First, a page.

Place the mixture into a large bowl. If you are chopping everything by hand be sure to mix the onion, garlic, zest and mint together well.  Add the ground lamb, salt and pepper.  Mix until all ingredients are just combined.  Do not overwork or over mix.

Divide the meat in half and keep dividing it in half until you have 8 mounds of meat.  Roll each mound into a ball and then roll the middle of the meat lengthwise until you have a short log.

Place each kebab on a tin foil lined baking sheet.  If you have a cooking rack you can also place them on the rack on top of the baking sheet.

Cook the kebabs for 20 minutes.  Turn over and bake an additional 15 to 20 minutes until cooked through.  Garnish with chopped mint.

The kebabs can be served as an appetizer or main dish and served with cous cous or rice.


Filed under Meat

Kitchen Gadgets

I have to start off by saying that I am incredibly appreciative for all the encouragement and great feedback I have been receiving since launching this blog!  The response has been overwhelming and I am so thankful.  I hope that there are lots of people out there making chicken soup and enjoying this week’s recipe.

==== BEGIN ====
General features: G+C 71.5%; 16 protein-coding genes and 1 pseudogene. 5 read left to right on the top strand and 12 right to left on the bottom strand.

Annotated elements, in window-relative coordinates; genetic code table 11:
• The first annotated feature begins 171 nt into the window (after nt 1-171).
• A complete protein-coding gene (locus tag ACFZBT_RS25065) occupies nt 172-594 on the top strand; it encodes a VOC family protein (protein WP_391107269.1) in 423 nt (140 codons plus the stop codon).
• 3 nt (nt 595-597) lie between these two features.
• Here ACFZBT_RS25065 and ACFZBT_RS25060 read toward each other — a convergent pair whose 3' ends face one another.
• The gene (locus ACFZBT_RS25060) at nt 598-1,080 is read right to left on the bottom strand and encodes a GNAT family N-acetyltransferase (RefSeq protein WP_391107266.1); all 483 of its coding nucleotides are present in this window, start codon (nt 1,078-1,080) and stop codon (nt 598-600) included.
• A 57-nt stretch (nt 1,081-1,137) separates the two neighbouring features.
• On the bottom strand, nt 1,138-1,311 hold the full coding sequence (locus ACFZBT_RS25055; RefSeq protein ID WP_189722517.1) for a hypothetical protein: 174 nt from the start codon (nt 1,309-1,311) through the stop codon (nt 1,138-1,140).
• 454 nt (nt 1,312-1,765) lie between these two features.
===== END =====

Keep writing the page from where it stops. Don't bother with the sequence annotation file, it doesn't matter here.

In addition to posting recipes I plan to also share my thoughts on a food related theme each week.  I do hope that people come to the site for the recipes.  But I also know that there are literally hundreds of web sites and blogs where you can find recipes.  I want this blog to also be a place where I can share some insights as a busy home cook and food enthusiast.  Topics will range from food book reviews, to the essentials for your pantry, to cheese.